Newsom estimates 53 of the 58 counties meet the requirements of moving further into Phase 2. So far, 44 counties have moved into accelerated Phase 2.

County Board of Supervisors are also still awaiting review of the pilot program to move forward to Phase 3. In the likelihood of being reviewed, it possibly has taken place after this issue went to print, May 22, 4 p.m.

If approved, it could allow for the reopening of certain facilities:

Research labs,

- Therapeutic and peer support groups (individual therapy and support groups less than 10 people),

- Modified youth sports/clubs,

- Salons (appointment only and at 25% capacity),

- Fitness facilities (appointment only and at 25% capacity),

- HOA/apartments/condominium pools (at 25% capacity), and

- Outdoor religious services

Supervisors Greg Cox, Kristin Gaspar, Dianne Jacob, and Jim Desmond voted in favor of the plan, while Supervisor Nathan Fletcher voted against the pilot program.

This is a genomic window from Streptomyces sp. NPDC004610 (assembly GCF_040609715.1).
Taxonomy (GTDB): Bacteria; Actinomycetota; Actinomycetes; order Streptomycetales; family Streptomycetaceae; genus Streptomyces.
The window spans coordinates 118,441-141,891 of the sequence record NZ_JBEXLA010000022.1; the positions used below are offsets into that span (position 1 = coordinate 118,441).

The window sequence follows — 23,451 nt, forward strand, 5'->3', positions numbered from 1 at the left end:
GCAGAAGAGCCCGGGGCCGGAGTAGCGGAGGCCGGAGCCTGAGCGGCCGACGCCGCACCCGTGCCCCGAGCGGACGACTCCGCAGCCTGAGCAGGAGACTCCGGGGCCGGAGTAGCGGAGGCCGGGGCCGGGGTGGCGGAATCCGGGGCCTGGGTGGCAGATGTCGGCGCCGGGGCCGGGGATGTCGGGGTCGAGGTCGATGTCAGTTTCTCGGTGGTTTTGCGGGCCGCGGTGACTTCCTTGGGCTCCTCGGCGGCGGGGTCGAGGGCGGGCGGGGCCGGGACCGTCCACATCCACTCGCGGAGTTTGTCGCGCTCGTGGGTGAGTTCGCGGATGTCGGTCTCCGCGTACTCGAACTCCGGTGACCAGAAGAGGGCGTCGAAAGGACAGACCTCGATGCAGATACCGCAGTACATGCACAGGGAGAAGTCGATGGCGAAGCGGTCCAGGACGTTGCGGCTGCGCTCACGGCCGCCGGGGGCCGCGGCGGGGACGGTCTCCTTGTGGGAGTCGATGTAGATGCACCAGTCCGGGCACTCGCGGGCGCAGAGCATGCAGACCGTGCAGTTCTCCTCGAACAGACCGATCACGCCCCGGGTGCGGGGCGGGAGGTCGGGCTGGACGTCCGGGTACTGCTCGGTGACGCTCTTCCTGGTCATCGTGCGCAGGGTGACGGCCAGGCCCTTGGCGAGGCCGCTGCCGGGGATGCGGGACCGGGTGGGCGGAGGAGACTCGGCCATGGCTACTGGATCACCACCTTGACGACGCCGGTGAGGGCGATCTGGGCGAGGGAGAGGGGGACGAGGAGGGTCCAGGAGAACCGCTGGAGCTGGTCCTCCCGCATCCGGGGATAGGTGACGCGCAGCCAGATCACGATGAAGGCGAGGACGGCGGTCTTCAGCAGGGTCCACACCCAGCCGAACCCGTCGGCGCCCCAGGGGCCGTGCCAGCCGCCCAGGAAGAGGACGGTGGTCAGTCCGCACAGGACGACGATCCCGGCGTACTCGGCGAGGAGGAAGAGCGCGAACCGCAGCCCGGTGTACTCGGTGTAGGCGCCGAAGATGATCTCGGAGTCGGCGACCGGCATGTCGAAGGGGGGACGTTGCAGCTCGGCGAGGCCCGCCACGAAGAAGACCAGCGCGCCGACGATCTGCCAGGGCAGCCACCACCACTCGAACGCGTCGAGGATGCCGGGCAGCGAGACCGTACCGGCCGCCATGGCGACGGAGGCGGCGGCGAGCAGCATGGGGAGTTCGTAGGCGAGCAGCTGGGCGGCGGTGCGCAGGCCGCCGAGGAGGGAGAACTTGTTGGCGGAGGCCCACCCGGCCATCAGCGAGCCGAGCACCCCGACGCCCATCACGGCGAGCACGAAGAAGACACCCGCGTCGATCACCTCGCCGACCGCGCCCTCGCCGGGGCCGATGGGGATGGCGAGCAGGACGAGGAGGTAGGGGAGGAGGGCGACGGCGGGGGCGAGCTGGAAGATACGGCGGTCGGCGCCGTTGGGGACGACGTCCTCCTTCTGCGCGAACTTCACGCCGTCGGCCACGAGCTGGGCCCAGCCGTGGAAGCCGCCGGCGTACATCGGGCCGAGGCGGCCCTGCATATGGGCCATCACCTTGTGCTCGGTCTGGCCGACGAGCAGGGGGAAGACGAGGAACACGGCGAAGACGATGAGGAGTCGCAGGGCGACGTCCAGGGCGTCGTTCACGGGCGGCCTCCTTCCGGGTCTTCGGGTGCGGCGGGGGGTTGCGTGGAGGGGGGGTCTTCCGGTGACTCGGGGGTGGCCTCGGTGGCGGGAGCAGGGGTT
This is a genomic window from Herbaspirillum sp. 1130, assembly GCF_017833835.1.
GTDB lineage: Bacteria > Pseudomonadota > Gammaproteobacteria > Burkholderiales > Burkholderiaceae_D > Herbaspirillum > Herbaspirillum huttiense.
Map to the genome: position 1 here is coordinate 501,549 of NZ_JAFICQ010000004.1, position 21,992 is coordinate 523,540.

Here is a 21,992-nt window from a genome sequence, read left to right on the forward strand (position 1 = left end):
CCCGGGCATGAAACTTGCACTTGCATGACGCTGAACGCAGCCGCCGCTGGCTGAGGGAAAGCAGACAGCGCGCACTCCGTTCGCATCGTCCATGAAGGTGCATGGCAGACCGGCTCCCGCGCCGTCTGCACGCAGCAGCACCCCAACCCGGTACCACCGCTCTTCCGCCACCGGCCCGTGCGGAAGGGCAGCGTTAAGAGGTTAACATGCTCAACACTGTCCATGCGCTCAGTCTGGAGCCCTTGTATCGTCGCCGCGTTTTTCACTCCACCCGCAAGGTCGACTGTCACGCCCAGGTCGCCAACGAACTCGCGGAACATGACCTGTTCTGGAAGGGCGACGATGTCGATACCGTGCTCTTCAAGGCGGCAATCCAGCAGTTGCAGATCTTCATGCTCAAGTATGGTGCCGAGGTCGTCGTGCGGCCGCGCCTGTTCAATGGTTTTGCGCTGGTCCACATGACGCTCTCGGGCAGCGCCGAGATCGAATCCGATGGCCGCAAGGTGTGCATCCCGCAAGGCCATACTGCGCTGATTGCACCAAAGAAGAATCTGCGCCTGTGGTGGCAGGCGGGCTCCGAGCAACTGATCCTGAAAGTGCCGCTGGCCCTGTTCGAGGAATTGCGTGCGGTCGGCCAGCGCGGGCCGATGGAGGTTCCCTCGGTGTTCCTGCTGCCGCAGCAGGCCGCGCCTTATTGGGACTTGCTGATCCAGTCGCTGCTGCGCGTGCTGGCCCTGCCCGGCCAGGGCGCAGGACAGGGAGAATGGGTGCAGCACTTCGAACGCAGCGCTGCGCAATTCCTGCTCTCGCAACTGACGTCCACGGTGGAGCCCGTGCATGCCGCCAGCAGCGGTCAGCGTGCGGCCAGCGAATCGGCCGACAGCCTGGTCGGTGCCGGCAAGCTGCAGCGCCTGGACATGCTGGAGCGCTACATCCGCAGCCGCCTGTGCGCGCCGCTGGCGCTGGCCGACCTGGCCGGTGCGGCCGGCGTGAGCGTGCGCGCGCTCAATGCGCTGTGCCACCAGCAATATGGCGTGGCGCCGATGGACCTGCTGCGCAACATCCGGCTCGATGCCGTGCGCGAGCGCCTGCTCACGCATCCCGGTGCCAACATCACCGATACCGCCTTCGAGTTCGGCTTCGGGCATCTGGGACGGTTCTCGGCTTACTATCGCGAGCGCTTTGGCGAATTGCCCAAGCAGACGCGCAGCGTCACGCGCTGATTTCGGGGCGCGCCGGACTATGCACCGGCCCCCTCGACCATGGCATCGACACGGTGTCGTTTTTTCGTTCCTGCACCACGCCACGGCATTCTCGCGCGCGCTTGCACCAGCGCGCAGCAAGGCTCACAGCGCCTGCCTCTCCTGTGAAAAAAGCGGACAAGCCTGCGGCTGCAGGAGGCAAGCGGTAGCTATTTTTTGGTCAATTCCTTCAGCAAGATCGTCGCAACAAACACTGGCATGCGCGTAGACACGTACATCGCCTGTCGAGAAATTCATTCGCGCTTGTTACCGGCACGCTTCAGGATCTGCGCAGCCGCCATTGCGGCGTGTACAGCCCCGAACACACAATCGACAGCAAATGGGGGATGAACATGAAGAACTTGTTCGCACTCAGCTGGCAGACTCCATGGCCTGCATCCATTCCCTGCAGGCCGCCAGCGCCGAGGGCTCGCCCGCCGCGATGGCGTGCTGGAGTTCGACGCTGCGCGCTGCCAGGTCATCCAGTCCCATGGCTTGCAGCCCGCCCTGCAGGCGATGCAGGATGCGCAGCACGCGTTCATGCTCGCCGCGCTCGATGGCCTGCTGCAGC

“Governor Newsom has said he believes we will be ready to move into “Stage 3” at the beginning of June. I believe a wiser course of action is to fully and safely implement “Stage 2,” monitor any impact of our public health situation, and prepare for successful implementation of “Stage 3” in the coming weeks,” Fletcher wrote in a release.

However, no County at this time is able to move on to Phase 3 until it is proven that Phase 2 did not have a significant impact on coronavirus numbers.

We must thank those establishments doing their best in following protocols, making adjustments not just for their employees, but those visiting. However, many ponder the question, “Is it safe?” It is understandable that all want to get back out there, going shopping or having a nice sit-down lunch or dinner, not having to worry about masks or being infected, but can we?

Everyone is pushing to find some sort of normal. It may not be what we are used to, but it might become the new normal for some time. Who knows?